ONETSHIRT had a cup of tea with the multi-faceted British artist and talked about fashion, design, and of course his love for bold and distinctive patterns.
You seem to be working with very few patterns. How did you choose them?
They have evolved over eight or ten years. I like the idea of having a very small palette of patterns. What becomes interesting to me is the different architectures or the different surfaces that the patterns are used on and how a similar pattern, floral, for example, will work on one type of building or on a piece of furniture. It's about the relationship between the pattern and the host that the selected pattern is placed on. So, rather than increasing the amount of patterns, I find the idea of actually reducing them more appealing. This way, the relationship between the patterns and the objects that they are applied on becomes more interesting.
Would you say that you are obsessed with them?
That’s a good question. [laughs] I like the fact that they kind of take over in a way, but I wouldn’t say I am obsessed with them... but that’s probably for you to answer I'd say!
How would you feel if your patterns overtook the world one day? Would that make things more visually appealing to you or not?
Not really, because I think that the patterns are made to be incredibly powerful and bright and harsh, so if they were everywhere I don’t think it would be particularly pleasant. I like the idea that they bump up against the real world as opposed to completely enveloping the real world, and the bit that interests me is the bit where the sharpness of the pattern meets the everyday world I suppose.
Do you share any similar ideas or traits with William Morris when it comes to the way you embrace patterns and designs?
I really like William Morris in the way that he encouraged this sort of sociability of art-making or design-making, and I’ve always enjoyed that. For him, it’s like everything was a collaboration, so I enjoyed the social aspect of this approach, or even the sociological aspects of William Morris. For me he’s the most interesting pre-Raphaelite for those reasons. I'm not sure our patterns have got that much in common literally, but I really enjoy his working methods and the way he wanted to portray his work in the world.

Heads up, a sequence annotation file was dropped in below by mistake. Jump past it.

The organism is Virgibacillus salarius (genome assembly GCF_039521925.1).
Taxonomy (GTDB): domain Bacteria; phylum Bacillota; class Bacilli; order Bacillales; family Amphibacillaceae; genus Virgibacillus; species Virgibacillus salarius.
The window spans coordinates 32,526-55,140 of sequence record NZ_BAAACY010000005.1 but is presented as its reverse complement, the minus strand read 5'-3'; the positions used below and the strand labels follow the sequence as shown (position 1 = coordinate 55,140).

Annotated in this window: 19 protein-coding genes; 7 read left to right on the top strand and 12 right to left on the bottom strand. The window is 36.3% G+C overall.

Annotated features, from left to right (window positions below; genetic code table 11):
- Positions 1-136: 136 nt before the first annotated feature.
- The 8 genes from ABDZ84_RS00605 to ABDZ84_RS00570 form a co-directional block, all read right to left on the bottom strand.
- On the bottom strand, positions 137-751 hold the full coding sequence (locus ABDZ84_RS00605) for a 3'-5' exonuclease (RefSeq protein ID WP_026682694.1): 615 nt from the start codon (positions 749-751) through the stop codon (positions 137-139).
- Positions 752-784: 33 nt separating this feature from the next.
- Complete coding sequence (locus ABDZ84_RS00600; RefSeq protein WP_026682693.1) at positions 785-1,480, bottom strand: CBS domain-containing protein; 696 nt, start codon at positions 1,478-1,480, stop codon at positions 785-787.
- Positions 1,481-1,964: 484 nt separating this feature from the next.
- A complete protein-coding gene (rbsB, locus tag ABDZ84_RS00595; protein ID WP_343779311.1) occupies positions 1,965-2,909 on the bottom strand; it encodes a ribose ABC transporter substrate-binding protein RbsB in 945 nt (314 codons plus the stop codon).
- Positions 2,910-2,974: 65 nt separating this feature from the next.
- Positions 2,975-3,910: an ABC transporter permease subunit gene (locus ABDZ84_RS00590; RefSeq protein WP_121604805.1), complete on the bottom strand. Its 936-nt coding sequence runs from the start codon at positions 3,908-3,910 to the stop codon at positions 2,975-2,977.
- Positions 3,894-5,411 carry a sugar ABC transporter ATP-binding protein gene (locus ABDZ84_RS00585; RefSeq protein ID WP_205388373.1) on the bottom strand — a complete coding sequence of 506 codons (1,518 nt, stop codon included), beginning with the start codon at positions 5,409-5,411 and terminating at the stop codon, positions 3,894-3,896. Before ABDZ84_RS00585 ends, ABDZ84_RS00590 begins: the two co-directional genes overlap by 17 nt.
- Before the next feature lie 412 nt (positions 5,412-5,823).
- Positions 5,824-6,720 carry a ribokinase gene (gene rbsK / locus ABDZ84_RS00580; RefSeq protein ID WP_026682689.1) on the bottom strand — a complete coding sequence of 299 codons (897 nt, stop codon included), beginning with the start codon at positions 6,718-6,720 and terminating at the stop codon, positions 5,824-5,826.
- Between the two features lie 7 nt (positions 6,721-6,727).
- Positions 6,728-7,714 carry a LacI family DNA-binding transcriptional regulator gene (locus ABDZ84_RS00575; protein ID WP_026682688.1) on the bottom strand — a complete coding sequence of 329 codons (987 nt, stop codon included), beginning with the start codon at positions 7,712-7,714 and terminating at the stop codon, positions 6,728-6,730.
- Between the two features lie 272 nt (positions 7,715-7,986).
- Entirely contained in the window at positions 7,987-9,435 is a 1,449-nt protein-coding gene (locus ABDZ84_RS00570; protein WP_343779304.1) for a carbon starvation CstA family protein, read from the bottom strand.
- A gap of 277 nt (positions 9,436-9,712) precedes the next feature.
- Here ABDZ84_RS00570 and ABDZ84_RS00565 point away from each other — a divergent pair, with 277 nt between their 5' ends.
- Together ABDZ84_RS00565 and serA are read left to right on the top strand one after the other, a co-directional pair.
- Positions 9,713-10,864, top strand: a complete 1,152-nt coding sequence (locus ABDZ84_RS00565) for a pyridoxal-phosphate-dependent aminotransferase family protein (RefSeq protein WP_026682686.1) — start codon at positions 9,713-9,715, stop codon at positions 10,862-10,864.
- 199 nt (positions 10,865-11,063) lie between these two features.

If you wanted to communicate to the world with one t-shirt, what would your message be?
I don’t really want to communicate with the world with just one pattern or one t-shirt. What I like is that the patterns have conversations with each other, so I think that you need to buy all of the t-shirts [laughs]. (Ed. note: of the collection)
You cover actual bricks or wood surfaces with your designs, creating a camouflage in a sense. With your designs for ONESHIRT do you want to make people “disappear” in their urban environments? Or are they more likely to stand out because of them?
This is a really interesting question because the patterns I make are very bright, but that’s partly about me, disciplinary; I don’t like to be in the centre of things, so the patterns work as a kind of a camouflage for me. However, I would hope that for the people that bought them, they would have the opposite effect - that people would want to wear them not to camouflage themselves but to show their joy, so hopefully it means a very different thing to the people who wear them than it does to me.
You have been collaborating with Paul Smith since 2002. Could you tell us about your work with him?
I work with quite a lot of designers and artists and architects, and I really enjoy our collaborations in the same way that I enjoy working with the guys in the studio or the technicians. Collaborating is very much a central part of what I do; I am not an artist that enjoys being in the studio on my own. So, working with other people is not particularly a remarkable thing for me, it’s part of a sociable art making disposition that I have and I'm always keen to do more collaborations. I think working with others is an incredibly underrated art act.
What were the ideas and the challenges behind the design you did for the Comme des Garçons flagship store in Osaka?
I wanted to make something that was kind of very, very harsh, and the idea was to use just black and white. For me black and white are the most 'colourful colours', so I wanted something that was incredibly colourful but that also showed off the clothes. The main idea was the use of black and white working against the red of the architecture, as I wanted something that was incredibly colourful without using any colour at all.
Can you tell us about your work experience with fashion icon Isabella Blow?
Isabella Blow, that was the first commission I ever did. I met her in 1999 I think, and that was an amazing thing for me because that was basically my big break. She just showed me the house and said, “Do whatever you want to do with it.” It was fantastic. I think she has been a great inspiration to a lot of artists and designers because she had a lot of faith in people who up until the point when she met them wouldn’t know.
What is hiding under all these surfaces that you design?
Well, probably me [laughs]. Sort of me not wanting to be seen probably [laughs].